Further up the Río Patuca, and deep in the rainforest, are the towns of Krausirpe and Krautara. Both are considered Tawahka communities, though Krausirpe, like Wam-pusirpi, has a growing Miskito population. Krautara is smaller and more isolated, and remains 100% Tawahka.
Community leaders in Krausirpe have tried to establish eco-tourism programs like the ones in Las Marías and elsewhere in the Moskitia, though with little lasting success. Whether this is due to a lack of infrastructure or experience, the remoteness of the area, or reticence on the part of ordinary Tawahka - or some combination of these factors - is not entirely clear. But as tourism in La Moskitia grows, it stands to reason that the Tawahka region will slowly open to foreign visitors as well.
Honduras' smallest ethnic group is the Tawahka indigenous people. By most accounts there are only about 1000 Tawahka people in Honduras (another 8000 or so live in Nicaragua). They are also the most isolated of Honduran ethnic groups, living in a handful of communities along the Patuca and Wampú rivers, including Krausirpe (the largest), Krautara, Yapawas, Kamakasna and Parwas. They were the last of Honduras' indigenous groups to be contacted by European explorers, and also the last to be converted to Christianity.
The Tawahka live much as they have for centuries, through fishing and subsistence farming, growing mostly plantains, rice, beans and yucca. European colonizers introduced them to panning for gold, which remains a source of extra income for some. The Tawahka are also adept hunters, using trained dogs - only a quarter of households own a gun of any sort - to capture armadillos, peccaries, and tapirs. But the Tawahka are perhaps best known for their production of enormous dugout canoes. Made from a single mahogany log, the canoes can measure a remarkable 10m long. The Tawahka rarely use their impressive creations, though - most are sold downriver.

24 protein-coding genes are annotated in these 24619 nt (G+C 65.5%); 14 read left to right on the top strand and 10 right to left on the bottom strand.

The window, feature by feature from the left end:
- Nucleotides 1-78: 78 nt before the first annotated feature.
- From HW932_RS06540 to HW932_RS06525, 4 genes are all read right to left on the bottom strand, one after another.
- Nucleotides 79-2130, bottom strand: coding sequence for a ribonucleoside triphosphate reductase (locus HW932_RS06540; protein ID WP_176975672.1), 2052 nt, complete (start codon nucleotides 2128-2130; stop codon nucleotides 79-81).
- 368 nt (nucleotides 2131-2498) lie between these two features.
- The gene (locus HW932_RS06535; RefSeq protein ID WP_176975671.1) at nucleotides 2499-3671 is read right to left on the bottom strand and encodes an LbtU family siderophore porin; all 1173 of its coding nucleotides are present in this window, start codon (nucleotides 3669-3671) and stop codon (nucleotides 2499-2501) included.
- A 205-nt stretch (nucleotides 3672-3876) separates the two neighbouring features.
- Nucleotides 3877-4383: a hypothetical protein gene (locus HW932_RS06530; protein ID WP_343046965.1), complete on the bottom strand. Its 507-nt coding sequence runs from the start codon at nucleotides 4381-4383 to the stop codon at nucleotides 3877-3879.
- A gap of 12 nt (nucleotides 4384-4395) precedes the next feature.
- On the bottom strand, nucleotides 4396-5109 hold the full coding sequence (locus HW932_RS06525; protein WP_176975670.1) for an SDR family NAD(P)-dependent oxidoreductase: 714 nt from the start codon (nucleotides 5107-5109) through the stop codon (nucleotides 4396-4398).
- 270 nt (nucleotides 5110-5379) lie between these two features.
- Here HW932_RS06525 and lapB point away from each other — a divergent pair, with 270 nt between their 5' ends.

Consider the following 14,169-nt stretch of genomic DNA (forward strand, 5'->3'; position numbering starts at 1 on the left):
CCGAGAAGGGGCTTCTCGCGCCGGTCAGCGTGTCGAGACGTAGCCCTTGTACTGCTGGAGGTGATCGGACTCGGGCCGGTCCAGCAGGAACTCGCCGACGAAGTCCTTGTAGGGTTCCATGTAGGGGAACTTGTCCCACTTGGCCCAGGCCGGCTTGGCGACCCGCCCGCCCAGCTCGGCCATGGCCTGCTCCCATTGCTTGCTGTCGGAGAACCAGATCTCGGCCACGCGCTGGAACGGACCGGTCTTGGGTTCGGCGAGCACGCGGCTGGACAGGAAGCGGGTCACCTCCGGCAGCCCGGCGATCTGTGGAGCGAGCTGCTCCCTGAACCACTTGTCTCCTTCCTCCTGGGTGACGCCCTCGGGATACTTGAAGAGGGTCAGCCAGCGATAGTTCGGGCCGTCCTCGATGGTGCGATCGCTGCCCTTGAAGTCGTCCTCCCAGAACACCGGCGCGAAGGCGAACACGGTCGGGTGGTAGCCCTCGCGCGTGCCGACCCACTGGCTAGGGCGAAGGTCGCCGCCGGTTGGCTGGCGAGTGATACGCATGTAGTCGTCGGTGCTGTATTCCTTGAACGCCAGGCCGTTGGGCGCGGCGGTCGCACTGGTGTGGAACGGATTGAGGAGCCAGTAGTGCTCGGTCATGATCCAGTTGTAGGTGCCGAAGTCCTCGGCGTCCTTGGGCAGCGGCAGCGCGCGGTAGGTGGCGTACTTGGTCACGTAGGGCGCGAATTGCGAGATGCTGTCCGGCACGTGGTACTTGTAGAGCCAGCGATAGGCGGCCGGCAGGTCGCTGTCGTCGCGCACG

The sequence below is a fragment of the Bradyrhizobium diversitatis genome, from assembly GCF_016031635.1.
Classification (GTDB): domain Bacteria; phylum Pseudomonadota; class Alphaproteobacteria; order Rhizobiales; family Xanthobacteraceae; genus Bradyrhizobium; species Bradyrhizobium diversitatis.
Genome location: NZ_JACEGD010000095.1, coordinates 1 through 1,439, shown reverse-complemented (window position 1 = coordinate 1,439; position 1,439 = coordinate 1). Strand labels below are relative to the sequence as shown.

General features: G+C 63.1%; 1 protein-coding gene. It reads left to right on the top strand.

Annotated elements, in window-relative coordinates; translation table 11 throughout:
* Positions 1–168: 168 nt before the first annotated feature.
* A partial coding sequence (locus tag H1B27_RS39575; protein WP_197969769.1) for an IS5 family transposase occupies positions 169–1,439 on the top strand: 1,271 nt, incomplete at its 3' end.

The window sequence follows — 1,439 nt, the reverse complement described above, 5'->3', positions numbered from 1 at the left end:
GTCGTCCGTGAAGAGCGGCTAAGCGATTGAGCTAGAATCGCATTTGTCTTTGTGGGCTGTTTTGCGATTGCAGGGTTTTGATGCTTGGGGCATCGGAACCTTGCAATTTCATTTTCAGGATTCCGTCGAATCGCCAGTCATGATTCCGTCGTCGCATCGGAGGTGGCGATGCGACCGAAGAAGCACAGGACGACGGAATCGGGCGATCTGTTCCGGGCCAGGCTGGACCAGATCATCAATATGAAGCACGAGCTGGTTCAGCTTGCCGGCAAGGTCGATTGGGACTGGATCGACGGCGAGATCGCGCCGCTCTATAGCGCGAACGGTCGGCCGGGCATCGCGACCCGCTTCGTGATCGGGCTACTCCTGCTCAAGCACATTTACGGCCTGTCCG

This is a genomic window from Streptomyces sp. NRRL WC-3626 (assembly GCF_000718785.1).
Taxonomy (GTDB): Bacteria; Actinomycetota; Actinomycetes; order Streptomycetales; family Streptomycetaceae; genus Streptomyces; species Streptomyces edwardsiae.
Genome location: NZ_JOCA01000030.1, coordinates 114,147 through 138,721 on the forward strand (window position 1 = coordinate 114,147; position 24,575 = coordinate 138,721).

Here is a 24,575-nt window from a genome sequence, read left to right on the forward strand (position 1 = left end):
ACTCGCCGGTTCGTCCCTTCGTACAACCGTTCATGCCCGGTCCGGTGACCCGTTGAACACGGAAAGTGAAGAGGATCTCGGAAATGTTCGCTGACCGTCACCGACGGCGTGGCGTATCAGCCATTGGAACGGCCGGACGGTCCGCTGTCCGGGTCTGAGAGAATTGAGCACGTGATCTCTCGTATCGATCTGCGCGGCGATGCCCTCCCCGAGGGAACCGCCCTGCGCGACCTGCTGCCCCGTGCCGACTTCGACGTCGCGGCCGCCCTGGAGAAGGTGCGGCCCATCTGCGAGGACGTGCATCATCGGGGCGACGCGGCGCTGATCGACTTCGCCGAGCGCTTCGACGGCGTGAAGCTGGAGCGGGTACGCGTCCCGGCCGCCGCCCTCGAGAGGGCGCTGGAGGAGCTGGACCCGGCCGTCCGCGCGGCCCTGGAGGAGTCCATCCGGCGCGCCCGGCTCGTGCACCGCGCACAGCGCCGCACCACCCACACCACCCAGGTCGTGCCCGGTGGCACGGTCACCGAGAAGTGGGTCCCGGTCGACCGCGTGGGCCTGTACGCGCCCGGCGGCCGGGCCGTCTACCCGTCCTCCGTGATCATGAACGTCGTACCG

The Tawahka language - called twanka - is still widely spoken. However, it has been deeply infiltrated with Miskito and subsequently English (since almost a third of Miskito words come from English). More alarming is the illiteracy rate: a study of one typical community found 96% of men, and 100% of the women, could not read. Few children attend school beyond the third grade.
Accustomed to isolation, the Tawahka have seen their ancestral lands severely reduced by the encroachment of mainstream farmers, ranchers and timber harvesters in the Río Patuca area. In 1999 - after much foot dragging - the Honduran government approved the creation of the Reserva de la Biosfera Tawahka Asangni, setting aside 250,000 hectares of traditional Tawahka territory. A victory for the Tawahka people was a victory for the environment as well. The reserve accounts for just 2% of Honduras' landmass, but contains a whopping 90% of its mammal species. It borders three other protected areas - the Reserva de la Biosfera del Río Plátano to the north, the Río Patuca National Park to the south, and the Bosawas National Park in Nicaragua to the east - and together they form a key nexus in the Mesoamerican Biological Corridor, spanning all seven Central American countries.
The Tawahka were for many years referred to as Sumo, a term you still read and hear occasionally. It was the name Miskitos used when describing their upriver neighbors to European explorers. But it was almost certainly pejorative - the Miskito and Tawahka have historically been rivals, and some say the name was Miskito for 'inferior.' True or not, today it is considered very un-PC.
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